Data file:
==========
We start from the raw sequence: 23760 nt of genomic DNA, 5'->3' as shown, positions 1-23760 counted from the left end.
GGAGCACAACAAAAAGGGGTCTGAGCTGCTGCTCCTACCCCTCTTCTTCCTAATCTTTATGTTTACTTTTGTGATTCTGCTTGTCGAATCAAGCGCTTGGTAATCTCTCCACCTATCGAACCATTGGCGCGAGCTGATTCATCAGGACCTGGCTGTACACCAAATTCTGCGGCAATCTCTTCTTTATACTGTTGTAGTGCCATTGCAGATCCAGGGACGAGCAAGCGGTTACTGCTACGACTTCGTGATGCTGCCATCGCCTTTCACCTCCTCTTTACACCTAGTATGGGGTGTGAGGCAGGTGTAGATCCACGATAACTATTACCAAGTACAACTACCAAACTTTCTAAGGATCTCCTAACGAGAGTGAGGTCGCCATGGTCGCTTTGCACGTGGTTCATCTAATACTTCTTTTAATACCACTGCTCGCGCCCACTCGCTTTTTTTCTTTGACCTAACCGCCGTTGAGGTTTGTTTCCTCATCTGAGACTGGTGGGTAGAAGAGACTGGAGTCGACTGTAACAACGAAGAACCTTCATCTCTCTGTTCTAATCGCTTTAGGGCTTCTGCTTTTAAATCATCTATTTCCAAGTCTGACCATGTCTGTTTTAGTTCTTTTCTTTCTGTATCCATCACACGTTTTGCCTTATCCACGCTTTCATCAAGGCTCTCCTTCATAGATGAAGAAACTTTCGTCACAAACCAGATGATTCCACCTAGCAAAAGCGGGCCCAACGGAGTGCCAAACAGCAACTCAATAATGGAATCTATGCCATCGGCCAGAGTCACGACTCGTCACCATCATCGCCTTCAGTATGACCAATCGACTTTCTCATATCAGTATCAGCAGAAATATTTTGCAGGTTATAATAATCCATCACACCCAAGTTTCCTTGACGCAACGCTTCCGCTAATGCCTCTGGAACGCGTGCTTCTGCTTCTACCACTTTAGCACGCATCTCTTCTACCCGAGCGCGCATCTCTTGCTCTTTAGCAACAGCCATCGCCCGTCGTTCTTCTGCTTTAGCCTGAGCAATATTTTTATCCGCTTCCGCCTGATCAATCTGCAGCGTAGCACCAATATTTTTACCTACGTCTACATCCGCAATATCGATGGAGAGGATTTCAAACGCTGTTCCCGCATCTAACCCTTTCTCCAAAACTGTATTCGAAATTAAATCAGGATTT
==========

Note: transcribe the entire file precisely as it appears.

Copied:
We start from the raw sequence: 23760 nt of genomic DNA, 5'->3' as shown, positions 1-23760 counted from the left end.
GGAGCACAACAAAAAGGGGTCTGAGCTGCTGCTCCTACCCCTCTTCTTCCTAATCTTTATGTTTACTTTTGTGATTCTGCTTGTCGAATCAAGCGCTTGGTAATCTCTCCACCTATCGAACCATTGGCGCGAGCTGATTCATCAGGACCTGGCTGTACACCAAATTCTGCGGCAATCTCTTCTTTATACTGTTGTAGTGCCATTGCAGATCCAGGGACGAGCAAGCGGTTACTGCTACGACTTCGTGATGCTGCCATCGCCTTTCACCTCCTCTTTACACCTAGTATGGGGTGTGAGGCAGGTGTAGATCCACGATAACTATTACCAAGTACAACTACCAAACTTTCTAAGGATCTCCTAACGAGAGTGAGGTCGCCATGGTCGCTTTGCACGTGGTTCATCTAATACTTCTTTTAATACCACTGCTCGCGCCCACTCGCTTTTTTTCTTTGACCTAACCGCCGTTGAGGTTTGTTTCCTCATCTGAGACTGGTGGGTAGAAGAGACTGGAGTCGACTGTAACAACGAAGAACCTTCATCTCTCTGTTCTAATCGCTTTAGGGCTTCTGCTTTTAAATCATCTATTTCCAAGTCTGACCATGTCTGTTTTAGTTCTTTTCTTTCTGTATCCATCACACGTTTTGCCTTATCCACGCTTTCATCAAGGCTCTCCTTCATAGATGAAGAAACTTTCGTCACAAACCAGATGATTCCACCTAGCAAAAGCGGGCCCAACGGAGTGCCAAACAGCAACTCAATAATGGAATCTATGCCATCGGCCAGAGTCACGACTCGTCACCATCATCGCCTTCAGTATGACCAATCGACTTTCTCATATCAGTATCAGCAGAAATATTTTGCAGGTTATAATAATCCATCACACCCAAGTTTCCTTGACGCAACGCTTCCGCTAATGCCTCTGGAACGCGTGCTTCTGCTTCTACCACTTTAGCACGCATCTCTTCTACCCGAGCGCGCATCTCTTGCTCTTTAGCAACAGCCATCGCCCGTCGTTCTTCTGCTTTAGCCTGAGCAATATTTTTATCCGCTTCCGCCTGATCAATCTGCAGCGTAGCACCAATATTTTTACCTACGTCTACATCCGCAATATCGATGGAGAGGATTTCAAACGCTGTTCCCGCATCTAACCCTTTCTCCAAAACTGTATTCGAAATTAAATCAGGATTT